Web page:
Policy 129 - Employment of Foreign Nationals

Section: Employment
Policy Number: 129
Responsible Office: HR/Equal Opportunity and Compliance
Effective Date: 12/16/22


This policy applies to full-time faculty and administrators. For student immigration policies and procedures, visit International Student and Scholar Services.


This policy sets the guidelines for St. John’s University to sponsor foreign nationals for temporary employment authorization and/or applications for permanent residency based upon permanent employment within the United States. St. John’s University’s employment of foreign nationals is restricted to those who are authorized under law to accept employment in the United States.

As part of the employment process, all employees, including foreign nationals, are required to complete the federal United States Citizen and Immigration Service Form I-9 (Employment Eligibility Verification Form) no later than the end of the third day of employment.

The non-immigrant employee may not concurrently work for another employer while sponsored by the University without prior authorization.


  • Nonimmigrant is a noncitizen who is admitted to the United States for a specific temporary period of time.
  • Nonimmigrant Visa is a visa properly issued to a noncitizen as an eligible nonimmigrant by an authorized government agency.  Nonimmigrant visas provide a temporary immigration status of limited scope and duration and certain nonimmigrant classifications may allow a foreign national to work in the U.S. on behalf of the University.
  • Lawful Permanent Resident or Immigrant means a noncitizen who is lawfully authorized to live and work permanently within the United States without limitation.
  • Foreign national or Noncitizen or Alien are used interchangeably and mean a person without U.S. citizenship or nationality (may include a stateless person) as defined in section 101(a)(3) of the Immigration and Nationality Act.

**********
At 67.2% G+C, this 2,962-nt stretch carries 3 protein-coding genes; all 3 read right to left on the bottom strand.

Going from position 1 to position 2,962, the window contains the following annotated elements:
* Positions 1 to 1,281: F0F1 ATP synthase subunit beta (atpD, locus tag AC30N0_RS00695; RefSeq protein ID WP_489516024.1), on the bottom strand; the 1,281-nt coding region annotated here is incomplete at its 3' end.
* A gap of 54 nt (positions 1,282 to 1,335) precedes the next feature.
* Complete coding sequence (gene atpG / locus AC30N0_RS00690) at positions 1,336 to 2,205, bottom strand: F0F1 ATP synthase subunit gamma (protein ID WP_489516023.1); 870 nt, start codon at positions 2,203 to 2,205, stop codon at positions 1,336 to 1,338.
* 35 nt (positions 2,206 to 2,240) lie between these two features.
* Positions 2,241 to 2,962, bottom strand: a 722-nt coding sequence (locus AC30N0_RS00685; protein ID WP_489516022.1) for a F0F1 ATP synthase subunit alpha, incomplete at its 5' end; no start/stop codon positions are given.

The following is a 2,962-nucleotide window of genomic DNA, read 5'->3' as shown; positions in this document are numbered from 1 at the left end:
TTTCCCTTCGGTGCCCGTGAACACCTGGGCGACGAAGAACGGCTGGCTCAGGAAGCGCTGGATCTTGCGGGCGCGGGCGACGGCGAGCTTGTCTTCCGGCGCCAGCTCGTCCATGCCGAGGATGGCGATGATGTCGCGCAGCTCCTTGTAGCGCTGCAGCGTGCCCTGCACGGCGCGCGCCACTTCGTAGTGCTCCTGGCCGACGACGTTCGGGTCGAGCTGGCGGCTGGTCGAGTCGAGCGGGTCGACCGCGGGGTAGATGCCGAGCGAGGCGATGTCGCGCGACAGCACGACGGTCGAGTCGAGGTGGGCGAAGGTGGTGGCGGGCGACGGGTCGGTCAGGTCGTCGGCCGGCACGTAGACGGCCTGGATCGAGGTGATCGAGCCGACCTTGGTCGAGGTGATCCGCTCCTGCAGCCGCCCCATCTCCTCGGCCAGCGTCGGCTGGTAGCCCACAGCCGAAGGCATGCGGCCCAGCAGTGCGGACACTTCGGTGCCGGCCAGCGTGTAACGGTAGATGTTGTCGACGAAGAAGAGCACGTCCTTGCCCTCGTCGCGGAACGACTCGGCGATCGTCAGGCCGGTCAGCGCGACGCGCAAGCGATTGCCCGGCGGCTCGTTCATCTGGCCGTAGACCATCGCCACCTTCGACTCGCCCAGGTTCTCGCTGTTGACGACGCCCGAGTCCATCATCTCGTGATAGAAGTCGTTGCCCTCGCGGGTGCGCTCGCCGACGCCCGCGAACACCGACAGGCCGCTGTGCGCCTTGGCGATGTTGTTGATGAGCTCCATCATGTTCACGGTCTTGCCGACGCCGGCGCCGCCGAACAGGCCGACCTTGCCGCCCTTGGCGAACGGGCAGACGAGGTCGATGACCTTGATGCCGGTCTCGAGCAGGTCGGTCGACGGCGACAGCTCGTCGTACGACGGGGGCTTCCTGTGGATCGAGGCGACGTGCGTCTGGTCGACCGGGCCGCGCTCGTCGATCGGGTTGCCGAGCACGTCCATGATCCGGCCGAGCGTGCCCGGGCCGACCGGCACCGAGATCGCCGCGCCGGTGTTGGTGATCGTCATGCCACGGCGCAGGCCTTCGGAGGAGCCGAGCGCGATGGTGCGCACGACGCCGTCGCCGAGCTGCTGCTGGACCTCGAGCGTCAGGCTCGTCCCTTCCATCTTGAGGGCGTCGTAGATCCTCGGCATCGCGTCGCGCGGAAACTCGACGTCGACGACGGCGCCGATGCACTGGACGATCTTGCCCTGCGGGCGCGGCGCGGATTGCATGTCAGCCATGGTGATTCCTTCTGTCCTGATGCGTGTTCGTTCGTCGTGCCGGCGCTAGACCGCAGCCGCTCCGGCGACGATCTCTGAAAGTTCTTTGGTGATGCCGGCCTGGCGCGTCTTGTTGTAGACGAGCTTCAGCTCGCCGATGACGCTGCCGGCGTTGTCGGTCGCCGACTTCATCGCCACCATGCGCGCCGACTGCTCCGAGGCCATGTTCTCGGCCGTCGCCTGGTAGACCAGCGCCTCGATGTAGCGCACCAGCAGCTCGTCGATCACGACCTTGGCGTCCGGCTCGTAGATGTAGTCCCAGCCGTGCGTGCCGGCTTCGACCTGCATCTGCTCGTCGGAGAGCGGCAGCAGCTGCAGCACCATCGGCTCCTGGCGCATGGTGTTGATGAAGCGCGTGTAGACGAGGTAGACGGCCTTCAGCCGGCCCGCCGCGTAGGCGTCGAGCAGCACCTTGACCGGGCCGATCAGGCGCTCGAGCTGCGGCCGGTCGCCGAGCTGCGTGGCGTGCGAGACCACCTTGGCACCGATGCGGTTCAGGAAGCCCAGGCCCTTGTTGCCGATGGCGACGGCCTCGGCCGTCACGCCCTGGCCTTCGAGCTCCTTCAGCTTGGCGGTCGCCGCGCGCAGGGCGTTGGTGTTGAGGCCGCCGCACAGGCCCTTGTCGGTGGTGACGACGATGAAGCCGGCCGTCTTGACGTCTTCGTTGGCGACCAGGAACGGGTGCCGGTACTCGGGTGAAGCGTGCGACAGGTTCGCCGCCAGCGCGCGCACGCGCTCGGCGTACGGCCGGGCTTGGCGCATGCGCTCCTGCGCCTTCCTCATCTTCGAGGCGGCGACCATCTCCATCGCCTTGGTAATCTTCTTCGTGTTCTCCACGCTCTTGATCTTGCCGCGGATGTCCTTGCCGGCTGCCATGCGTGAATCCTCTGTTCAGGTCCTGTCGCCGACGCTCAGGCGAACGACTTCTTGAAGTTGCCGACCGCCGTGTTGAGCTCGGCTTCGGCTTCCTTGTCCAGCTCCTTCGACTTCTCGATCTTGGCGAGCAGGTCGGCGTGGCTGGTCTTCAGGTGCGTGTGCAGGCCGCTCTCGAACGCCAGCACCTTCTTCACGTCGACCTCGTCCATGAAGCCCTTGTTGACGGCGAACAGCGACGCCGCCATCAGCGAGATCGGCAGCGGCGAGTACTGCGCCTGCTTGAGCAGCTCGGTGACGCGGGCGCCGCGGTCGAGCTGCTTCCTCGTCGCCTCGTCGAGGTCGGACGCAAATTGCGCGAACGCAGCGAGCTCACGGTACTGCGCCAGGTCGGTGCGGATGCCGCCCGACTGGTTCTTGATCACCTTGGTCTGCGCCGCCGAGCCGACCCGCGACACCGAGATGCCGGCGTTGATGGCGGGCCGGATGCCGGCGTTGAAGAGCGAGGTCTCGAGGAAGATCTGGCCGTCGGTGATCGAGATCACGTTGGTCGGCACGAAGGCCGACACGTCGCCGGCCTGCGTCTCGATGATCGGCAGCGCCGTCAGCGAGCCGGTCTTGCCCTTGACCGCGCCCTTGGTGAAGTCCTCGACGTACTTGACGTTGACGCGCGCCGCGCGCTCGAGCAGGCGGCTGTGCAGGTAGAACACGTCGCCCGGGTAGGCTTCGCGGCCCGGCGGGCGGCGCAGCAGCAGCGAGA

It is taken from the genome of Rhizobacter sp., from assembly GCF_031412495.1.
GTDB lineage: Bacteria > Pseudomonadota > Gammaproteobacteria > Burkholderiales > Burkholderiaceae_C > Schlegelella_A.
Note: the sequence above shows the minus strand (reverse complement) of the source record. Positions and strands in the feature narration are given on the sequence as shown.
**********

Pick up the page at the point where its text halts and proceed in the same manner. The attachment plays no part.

Types of Employment Visas/Lawful Permanent Residency:

  • H-1B -This is a nonimmigrant employment-based, temporary status designated for individuals who will be employed in a specialty occupation as defined by 20 CFR § 655.715.
  • TN - The North American Free Trade Agreement (NAFTA), now the United States Mexico Canada Agreement (USMCA), created special economic and trade relationships for the United States, Canada, and Mexico. The TN nonimmigrant classification permits qualified Canadian and Mexican citizens to seek temporary entry into the United States to engage in business activities at a professional level.
  • Lawful Permanent Residence – This status allows an individual to live and work permanently in the United States.


To be eligible for the H-1B classification, the prospective position must be in a specialty occupation, and the employee must have the specialized academic credentials required for the position. (A specialty occupation is one that requires the application of a body of highly specialized knowledge and the attainment of at least a bachelor’s degree or its equivalent). In addition, U.S. Department of Labor regulations require that the institution meet or exceed a determined minimum prevailing wage specific to the role and location, and that the employee be compensated with employment benefits equivalent to that of any other employee in the same position and level.